I have managed to mitigate that by matching my writing times to the work times of my family.  Still, once in a while, the muse beats out mundane problems.  I can’t say I’m totally happy with that, but I see it as a trade-off or occupational issue the kind of which I had dealt with for the rest of my professional life.

30. What is the quirkiest thing you do or have ever done when writing?

I totally restructured the story arc for an entire novel and trilogy after realizing the throw-away antagonist I wrote in the first chapter really should be the second protagonist of the novel.

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 ABOUT YOUR WORK::

31. If you have written more than one novel, which is your favorite and why?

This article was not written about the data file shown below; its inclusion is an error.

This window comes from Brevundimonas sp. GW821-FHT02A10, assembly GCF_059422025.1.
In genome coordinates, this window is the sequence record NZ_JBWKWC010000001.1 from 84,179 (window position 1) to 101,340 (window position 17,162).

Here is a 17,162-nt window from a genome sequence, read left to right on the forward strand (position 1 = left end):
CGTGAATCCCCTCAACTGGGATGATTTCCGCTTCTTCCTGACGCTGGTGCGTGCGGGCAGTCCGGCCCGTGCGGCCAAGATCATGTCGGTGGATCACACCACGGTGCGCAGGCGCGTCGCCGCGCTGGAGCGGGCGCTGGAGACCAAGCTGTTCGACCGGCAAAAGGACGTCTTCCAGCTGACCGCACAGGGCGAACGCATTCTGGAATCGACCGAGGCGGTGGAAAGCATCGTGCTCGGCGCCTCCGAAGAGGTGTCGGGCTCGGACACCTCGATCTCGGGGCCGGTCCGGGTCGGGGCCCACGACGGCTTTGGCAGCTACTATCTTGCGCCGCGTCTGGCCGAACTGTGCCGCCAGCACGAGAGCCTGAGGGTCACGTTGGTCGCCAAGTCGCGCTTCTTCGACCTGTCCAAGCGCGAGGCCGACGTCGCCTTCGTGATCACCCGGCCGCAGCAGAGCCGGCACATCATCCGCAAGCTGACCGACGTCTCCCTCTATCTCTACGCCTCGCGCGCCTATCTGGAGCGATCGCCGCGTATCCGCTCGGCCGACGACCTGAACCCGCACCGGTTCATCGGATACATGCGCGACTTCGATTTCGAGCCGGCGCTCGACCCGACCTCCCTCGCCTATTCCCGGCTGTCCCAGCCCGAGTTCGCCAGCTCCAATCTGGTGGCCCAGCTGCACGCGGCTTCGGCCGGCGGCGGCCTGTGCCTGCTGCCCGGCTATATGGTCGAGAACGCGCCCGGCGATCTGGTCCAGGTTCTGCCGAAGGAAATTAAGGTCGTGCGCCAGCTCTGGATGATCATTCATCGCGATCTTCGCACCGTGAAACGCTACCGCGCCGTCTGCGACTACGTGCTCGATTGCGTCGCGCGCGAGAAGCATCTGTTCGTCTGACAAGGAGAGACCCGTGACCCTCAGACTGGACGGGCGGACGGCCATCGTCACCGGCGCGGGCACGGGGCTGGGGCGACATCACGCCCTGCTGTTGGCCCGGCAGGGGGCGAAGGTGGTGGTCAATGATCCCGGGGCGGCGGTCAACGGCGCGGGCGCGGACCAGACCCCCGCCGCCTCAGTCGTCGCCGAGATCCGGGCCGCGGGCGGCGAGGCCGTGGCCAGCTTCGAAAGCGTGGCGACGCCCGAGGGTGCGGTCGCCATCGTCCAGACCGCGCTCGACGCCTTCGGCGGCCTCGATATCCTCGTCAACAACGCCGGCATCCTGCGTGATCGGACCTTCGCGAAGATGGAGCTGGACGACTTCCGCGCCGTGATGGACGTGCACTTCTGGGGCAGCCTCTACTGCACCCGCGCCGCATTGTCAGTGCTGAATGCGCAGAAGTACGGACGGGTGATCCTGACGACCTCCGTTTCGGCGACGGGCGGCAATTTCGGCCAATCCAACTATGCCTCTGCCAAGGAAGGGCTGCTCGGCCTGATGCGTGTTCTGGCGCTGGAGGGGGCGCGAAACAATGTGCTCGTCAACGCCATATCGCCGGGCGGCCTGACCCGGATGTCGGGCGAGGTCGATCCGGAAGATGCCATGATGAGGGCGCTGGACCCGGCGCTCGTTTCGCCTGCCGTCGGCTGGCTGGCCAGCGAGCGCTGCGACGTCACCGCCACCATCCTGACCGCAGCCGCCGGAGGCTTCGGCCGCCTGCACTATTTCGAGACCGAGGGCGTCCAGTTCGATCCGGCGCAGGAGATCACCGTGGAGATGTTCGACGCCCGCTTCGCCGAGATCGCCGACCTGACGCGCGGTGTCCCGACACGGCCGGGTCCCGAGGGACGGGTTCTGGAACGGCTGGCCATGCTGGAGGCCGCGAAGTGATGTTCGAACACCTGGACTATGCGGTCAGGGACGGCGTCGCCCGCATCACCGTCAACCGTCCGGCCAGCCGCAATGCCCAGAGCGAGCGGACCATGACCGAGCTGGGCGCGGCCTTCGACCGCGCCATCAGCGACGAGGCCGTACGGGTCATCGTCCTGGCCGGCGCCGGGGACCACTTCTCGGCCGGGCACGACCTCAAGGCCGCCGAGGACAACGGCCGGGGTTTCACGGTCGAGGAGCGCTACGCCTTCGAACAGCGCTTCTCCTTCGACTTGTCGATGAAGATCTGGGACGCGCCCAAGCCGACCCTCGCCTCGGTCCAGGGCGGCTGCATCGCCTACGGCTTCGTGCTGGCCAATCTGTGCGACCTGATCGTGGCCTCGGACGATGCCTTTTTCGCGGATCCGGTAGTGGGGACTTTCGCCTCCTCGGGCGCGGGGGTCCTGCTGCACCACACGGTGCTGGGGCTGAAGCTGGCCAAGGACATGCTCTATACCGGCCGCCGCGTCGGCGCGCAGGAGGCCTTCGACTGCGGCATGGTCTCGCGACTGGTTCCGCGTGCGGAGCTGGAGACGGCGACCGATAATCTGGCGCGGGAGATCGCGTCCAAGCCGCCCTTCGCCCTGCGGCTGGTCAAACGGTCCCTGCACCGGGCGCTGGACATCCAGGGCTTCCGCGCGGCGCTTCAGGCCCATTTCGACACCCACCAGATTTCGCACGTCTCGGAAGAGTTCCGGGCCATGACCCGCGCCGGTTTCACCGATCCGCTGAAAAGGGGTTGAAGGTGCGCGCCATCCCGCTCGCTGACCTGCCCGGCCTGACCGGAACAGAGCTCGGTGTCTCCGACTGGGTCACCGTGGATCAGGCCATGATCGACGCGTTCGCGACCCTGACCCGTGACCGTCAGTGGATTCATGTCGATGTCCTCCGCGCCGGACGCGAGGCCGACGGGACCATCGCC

I really don’t have one.  Both of the series I am writing speak to very different but equal childhood loves and both have characters I feel a strong connection to.  I can’t decide!

32. If one of your books became a movie, who would you choose for the “perfect cast” of main characters?

As much as I would love to see Indomitable as a movie, the very thought puts my brain into a strange sense of shock that I just don’t know who I would cast for what.

33. What is the oddest thing you have ever researched for one of your books?

The decomposition of a dead body after being drained of blood.

34. What is the most difficult thing you have ever researched for one your books and why?

Oddly enough, the locales of small-town Oklahoma.  In the internet age, small towns still remain

*.*.*

Thank you, J.B., for allowing me to interview you.  I hope everyone else has enjoyed learning about you and your work as much as I have.

~Rachel